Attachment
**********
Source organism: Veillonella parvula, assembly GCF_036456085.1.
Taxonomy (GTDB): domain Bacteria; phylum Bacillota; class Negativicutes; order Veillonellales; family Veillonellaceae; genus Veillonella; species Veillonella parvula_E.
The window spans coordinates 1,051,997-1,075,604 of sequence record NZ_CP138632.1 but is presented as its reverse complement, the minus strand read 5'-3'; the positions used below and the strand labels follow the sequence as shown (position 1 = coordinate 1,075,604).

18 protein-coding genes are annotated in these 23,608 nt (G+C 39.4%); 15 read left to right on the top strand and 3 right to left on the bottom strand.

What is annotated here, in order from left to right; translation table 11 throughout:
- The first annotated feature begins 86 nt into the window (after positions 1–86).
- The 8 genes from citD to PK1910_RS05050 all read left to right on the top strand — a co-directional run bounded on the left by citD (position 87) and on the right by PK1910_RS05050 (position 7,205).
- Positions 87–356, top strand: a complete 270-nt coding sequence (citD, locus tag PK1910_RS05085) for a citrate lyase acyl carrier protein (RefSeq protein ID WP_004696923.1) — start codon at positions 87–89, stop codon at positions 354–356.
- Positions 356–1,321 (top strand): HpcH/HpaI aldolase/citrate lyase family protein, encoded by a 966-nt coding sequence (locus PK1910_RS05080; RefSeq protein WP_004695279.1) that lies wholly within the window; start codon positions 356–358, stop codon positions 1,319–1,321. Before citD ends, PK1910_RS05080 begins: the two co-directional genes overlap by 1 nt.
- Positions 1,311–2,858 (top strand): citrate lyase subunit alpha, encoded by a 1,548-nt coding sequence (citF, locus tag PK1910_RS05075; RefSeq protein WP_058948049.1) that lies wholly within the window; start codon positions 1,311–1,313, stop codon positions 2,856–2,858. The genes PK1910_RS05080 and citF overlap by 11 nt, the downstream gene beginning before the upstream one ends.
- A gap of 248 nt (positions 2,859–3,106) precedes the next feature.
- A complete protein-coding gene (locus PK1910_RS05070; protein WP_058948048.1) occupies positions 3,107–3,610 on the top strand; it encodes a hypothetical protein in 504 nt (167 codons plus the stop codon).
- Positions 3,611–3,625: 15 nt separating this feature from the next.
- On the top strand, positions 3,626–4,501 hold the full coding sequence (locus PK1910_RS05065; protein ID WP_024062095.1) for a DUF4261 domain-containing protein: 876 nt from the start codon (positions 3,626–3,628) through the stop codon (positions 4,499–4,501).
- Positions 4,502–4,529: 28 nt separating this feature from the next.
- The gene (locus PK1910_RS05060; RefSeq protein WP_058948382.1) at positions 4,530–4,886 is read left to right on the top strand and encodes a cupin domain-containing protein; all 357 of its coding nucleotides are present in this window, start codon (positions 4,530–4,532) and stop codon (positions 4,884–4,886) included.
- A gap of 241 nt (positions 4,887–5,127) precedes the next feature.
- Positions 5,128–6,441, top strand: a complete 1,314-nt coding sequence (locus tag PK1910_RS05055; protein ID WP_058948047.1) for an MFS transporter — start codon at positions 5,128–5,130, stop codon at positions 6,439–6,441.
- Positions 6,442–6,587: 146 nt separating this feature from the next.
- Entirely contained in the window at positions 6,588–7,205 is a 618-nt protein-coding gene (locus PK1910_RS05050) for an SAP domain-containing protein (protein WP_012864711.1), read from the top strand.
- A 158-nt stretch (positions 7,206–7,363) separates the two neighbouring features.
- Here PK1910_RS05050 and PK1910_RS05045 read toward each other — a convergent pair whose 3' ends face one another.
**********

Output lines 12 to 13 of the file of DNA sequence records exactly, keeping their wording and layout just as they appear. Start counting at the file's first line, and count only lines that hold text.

- A complete protein-coding gene (locus PK1910_RS05070; protein WP_058948048.1) occupies positions 3,107–3,610 on the top strand; it encodes a hypothetical protein in 504 nt (167 codons plus the stop codon).
- Positions 3,611–3,625: 15 nt separating this feature from the next.